Terminating Your Parental Rights

Terminating your parental rights: what does it mean?

Being a parent is one of the most fulfilling, challenging, frustrating, and humbling elements in a person’s life. In a very short period of time you are given the responsibility and opportunity to teach and love and nurture a child and your actions, the way you approach this time, forever impacts not only your child but others in your family and often those around you as well.

While there is no formal swearing-in ceremony or official designation as a parent, you adopt certain parental rights in that role (such as education, religion, health, and living environment) and it is no small matter that you understand and implement those rights in a responsible manner, lest the rights be taken away.

Termination of parental rights—what does it mean?

Regardless if a court order removes parental rights or a parent willingly relinquishes them, termination of rights is an extremely serious and delicate issue. If a particular situation shows that a parent’s responsibilities are not being upheld in the best interest of the child, the court may terminate parental rights.

In some cases, a parent might voluntarily choose to give up their rights to see or have any contact with their child and their role in having input in how the child is raised. Whether court-ordered or voluntary, if you find yourself in this position you must fully understand what it involved and the consequences.

Terminating rights vs. custody

Termination of parental rights in Michigan is thankfully rare and only performed in extreme cases such as if a child would be in harm’s way if a particular parent’s rights continue, or in instances of adoption.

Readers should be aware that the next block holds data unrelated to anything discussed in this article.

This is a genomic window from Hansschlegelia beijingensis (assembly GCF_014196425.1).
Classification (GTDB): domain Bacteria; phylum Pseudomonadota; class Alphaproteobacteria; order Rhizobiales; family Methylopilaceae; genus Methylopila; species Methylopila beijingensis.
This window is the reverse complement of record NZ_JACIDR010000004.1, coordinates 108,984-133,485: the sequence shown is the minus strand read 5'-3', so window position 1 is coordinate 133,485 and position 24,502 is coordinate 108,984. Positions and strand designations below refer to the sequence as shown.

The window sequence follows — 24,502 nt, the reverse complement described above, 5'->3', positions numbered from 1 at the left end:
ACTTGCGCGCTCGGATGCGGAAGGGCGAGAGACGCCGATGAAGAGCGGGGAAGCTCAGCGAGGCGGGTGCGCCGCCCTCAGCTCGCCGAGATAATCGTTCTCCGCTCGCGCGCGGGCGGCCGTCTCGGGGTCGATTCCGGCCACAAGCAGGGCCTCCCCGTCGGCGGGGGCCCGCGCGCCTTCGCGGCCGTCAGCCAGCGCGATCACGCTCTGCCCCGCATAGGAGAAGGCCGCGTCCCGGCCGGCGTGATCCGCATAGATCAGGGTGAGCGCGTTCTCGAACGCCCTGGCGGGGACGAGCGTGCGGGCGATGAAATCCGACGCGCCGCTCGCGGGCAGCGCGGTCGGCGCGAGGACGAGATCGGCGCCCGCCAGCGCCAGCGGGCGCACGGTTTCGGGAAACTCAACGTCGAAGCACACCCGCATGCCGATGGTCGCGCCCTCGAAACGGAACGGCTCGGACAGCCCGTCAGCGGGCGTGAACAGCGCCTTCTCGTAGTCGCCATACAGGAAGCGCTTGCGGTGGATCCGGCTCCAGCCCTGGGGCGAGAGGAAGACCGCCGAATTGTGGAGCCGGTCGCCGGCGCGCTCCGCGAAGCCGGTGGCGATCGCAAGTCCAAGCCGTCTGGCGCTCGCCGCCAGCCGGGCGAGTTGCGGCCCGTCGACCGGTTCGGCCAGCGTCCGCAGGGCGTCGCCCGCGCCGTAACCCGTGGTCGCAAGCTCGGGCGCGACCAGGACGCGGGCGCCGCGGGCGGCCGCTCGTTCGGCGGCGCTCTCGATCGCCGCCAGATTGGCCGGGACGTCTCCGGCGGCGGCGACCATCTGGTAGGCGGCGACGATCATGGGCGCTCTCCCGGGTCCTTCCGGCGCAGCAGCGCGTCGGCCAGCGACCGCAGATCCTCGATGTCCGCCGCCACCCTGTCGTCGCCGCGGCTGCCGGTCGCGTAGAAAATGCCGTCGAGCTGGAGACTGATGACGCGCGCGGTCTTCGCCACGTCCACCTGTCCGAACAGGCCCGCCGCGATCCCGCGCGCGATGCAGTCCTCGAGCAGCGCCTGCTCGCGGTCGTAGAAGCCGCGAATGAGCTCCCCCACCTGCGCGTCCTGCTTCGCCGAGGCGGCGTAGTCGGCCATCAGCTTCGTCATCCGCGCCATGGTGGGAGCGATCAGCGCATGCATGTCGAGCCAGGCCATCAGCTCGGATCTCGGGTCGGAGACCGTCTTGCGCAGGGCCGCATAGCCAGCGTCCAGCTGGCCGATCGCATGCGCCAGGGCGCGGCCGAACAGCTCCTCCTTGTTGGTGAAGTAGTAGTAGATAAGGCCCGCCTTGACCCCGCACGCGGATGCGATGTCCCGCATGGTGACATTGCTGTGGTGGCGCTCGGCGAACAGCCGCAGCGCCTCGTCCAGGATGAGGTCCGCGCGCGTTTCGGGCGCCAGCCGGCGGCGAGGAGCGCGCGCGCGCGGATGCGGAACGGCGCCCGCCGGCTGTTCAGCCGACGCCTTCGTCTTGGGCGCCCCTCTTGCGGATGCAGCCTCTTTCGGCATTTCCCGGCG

Keep in mind that terminating parental rights is not the same as physical custody. Sole legal or physical custody issues still include inherent rights while terminating those rights means a parent is no longer legally bound to the child and this order cannot be reversed. Termination of parental rights permanently ends the legal parent-child relationship.

Involuntary termination of rights

Every US state has internal statutes regarding termination of parental rights, which are determined by a variety of occurrences such as:

  • Severe child abuse or neglect
  • Abuse or neglect of other children in the home
  • Sexual abuse
  • Alcohol or drug abuse or incapacity of a parent
  • Abandonment

Parental rights can also be taken away if a parent is convicted of certain felonies or a violent act is committed within the family.

Foster care as a last resort

In extremely adverse situations, termination of parental rights can leave a child with no responsible parents or guardians. In these cases the court may choose to place the child in foster care. However, many states have protections in place to avoid foster care unless absolutely necessary, such as if a relative can provide care.

Courts will generally side with decisions which are in the best interests of a child. A child’s health and safety are first and foremost, and other factors include a child’s age, cultural or attachment issues, and physical and emotional well-being.

More questions on parental rights? Contact Gucciardo Law Firm at (248) 723-5190 or gucciardofamilylaw.com.

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We focus exclusively on family law matters so we are always available to answer your questions and help.

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